Amos Miller, the Amish agri-businessman from Bird-In-Hand, PA, is likely to again be required to reimburse USDA’s Food Safety and Inspection Service (FSIS) for investigation costs.

The only question is the amount he likely owes, either $55,065 or $46,899. In a supplemental declaration filed with the Eastern U.S. District Court for Pennsylvania, an FSIS official offers two different ways for determining reimbursable costs that Miller owes.

Scott Safian, director of enforcement operations for the FSIS Office of Investigations, Enforcement, and Audit, showed the court reimbursements based on actual salaries and another using a flat $45 per hour rate.

The higher reimbursement, $55,065, uses actual salaries, while the lower amount, $46,899, is based on a $45 per hour flat rate. Safian said a flat rate for reimbursement came up in 2019 when the original injunctive order was considered.

The reimbursement filings by Safian come as unfinished business involving Miller and Miller’s Organic Farm remains before the federal court.

Topping that unfinished business is a U.S. Department of Justice (DOJ) request for another permanent injunction with further contempt sanctions against Miller and Miller’s Organic Farm.

In summer 2021, federal Judge Edward G. Smith imposed a $250,000 fine for contempt of court on Miller. The payment was due in 30 days. It has not been paid.

Miller’s attorney, Steven LaFuente of Dallas, persuaded the judge that his client was coming into compliance with the court’s previous instructions. Consequently the judge said the $250,000 payment could wait.

Miller then fired LaFuente and associated with a sovereign-citizen group out of Washington State. New allegations, however, came to the attention of FSIS, pointing to shipments of uninspected meat and poultry Miller was sending to his purchasing units around the country.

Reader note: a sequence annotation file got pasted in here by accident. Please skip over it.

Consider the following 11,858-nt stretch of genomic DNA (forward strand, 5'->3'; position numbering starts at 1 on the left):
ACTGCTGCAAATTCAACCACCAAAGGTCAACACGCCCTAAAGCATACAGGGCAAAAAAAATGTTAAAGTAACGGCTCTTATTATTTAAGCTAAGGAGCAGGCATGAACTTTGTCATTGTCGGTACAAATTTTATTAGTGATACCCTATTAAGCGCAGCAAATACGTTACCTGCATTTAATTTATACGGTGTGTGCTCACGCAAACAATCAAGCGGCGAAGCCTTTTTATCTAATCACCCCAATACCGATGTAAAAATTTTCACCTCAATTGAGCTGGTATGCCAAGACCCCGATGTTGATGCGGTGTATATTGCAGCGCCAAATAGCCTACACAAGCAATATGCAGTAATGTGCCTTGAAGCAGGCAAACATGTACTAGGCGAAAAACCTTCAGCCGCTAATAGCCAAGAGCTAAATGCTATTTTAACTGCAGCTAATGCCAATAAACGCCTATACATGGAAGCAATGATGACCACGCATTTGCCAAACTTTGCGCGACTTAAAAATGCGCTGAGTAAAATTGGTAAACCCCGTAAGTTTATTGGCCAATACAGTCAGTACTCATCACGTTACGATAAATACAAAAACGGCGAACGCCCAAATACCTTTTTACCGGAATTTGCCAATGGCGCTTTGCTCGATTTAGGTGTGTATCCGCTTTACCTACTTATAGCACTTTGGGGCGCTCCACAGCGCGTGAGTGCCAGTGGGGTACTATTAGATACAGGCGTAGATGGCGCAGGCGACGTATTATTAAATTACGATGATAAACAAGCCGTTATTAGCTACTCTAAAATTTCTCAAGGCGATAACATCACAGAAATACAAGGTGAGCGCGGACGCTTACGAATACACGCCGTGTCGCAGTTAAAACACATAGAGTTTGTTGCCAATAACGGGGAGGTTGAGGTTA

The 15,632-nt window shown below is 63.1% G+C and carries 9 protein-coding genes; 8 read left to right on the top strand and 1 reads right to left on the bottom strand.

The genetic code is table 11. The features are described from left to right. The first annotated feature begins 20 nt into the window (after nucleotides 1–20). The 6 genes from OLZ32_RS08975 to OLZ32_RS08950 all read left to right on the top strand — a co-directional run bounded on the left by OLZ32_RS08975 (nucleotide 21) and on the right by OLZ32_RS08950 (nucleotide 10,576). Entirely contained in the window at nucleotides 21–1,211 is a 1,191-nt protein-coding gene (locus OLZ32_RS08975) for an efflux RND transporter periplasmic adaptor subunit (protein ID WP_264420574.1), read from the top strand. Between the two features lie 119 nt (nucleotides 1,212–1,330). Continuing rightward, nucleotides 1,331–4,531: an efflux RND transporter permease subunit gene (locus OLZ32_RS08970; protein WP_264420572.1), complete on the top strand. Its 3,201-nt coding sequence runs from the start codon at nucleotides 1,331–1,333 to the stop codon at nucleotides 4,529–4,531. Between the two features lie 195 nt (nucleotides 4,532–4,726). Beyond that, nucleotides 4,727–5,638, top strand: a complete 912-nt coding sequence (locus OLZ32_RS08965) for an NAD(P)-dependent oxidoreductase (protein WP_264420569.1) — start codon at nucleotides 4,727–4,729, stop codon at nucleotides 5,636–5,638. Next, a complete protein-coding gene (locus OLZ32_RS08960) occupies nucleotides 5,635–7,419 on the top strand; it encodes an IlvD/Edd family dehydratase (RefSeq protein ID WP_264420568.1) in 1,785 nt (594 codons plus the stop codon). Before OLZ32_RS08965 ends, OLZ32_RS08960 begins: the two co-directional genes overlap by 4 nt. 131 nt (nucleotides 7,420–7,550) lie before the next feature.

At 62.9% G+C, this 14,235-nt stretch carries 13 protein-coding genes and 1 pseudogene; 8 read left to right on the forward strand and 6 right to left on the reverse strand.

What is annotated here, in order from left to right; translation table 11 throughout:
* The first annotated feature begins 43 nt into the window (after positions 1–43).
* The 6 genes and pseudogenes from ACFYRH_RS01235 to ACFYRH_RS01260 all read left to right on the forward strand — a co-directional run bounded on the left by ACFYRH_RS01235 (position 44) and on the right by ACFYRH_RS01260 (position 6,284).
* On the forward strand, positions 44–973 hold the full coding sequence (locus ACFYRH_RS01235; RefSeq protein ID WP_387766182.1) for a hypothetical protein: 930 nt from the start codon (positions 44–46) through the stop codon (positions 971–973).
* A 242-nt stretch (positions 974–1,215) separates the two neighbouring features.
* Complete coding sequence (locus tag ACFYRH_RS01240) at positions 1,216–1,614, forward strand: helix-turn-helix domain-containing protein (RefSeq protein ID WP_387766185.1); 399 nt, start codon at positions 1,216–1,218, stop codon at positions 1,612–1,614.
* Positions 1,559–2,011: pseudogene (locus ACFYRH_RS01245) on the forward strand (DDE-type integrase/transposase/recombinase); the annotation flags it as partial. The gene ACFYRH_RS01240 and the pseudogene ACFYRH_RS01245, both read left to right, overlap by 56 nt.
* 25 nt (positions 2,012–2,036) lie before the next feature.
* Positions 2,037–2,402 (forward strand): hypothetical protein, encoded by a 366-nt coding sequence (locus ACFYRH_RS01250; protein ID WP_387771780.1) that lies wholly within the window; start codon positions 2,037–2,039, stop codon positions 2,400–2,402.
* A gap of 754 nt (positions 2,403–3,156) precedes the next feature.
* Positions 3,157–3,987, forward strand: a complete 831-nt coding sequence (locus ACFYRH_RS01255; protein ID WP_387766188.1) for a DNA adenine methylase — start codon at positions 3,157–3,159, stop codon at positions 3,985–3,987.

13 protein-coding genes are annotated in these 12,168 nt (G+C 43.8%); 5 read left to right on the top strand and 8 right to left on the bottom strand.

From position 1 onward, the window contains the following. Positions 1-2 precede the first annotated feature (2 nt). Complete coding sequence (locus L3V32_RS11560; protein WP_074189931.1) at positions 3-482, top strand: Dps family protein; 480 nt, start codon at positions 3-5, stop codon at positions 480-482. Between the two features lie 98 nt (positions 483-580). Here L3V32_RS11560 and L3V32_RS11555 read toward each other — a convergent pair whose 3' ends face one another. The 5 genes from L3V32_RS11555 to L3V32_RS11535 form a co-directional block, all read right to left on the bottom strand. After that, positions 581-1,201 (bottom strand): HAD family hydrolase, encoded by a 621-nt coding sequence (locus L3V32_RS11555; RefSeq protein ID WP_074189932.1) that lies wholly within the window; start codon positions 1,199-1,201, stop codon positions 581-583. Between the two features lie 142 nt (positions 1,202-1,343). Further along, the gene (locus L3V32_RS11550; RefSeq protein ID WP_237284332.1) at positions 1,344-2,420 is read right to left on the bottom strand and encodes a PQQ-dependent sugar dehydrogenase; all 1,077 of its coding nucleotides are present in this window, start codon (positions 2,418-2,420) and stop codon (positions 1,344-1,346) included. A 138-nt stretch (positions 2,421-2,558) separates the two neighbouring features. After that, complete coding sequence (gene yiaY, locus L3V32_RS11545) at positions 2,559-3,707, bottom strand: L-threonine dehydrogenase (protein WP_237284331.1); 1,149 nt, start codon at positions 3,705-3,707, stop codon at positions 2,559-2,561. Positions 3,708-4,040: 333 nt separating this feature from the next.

At a hearing before Christmas 2021, Smith questioned Miller and the attorney he wanted to fire, Steven LaFuente. The judge denied LaFuente’s motion to withdraw from the case.

The hearing adjourned after hearing the assistant U.S. Attorney argue for a permanent injunction with sanctions. But Smith did not make any more decisions in 2021.

Two of Miller’s “food clubs”  or agents have provided records to FSIS investigators. Many of those orders were for meat and poultry.

Sufian earlier told the court that  “It is my understanding that many, if not all, of the processes necessary to produce these products ( i.e., cooking, smoking, curing ) would require federal inspection if produced by an outside source for Miller’s to resell, or (b)licensing by the Pennsylvania Department of Agriculture’s Bureau of Food Safety and Laboratory Services if produced by Miller’s.”

FSIS Compliance Investigator April E. Humbles filed an  affidavit in support of the government’s motion for a permanent injunction against defendants that she said should include “Amos Miller and miller’s Organic Farm, and their agents, employees or assigns, including but not limited to Bird in Hand Meats, Bird in Hand Grass-Fed Meats and David Lantz (collectedly Miller’s).”

Humbles detailed her investigation of a North Carolina “drop-off” for Miller’s meat, poultry, meat food, and/or poultry products in commerce. . .”  Her expertise is in conducting in-person “verification reviews” of meat and poultry facilities regulated by FSIS

FSIS found some Miller shipments that were marked as “Exempt,” but exempted meat and poultry products are prohibited from being distributed in interstate commerce, which Miller was doing, according to the documentation the investigators provided the court.

The new evidence appears to show Miller with continued violations involving the slaughter and sale of meat and poultry that conflict with earlier court orders. The government points to Miller’s most recent behavior as justification for re-activating the $250,000 fine and imposing a $25,000-a-day penalty for each day Miller illegally slaughtered animals for food.

Miller owns farms in at least two states and court documents show he and his wife are the sole owners of the food clubs used for national distribution.  Earlier in 2021, Miller reimbursed FSIS for about $15,000 for earlier investigative costs.

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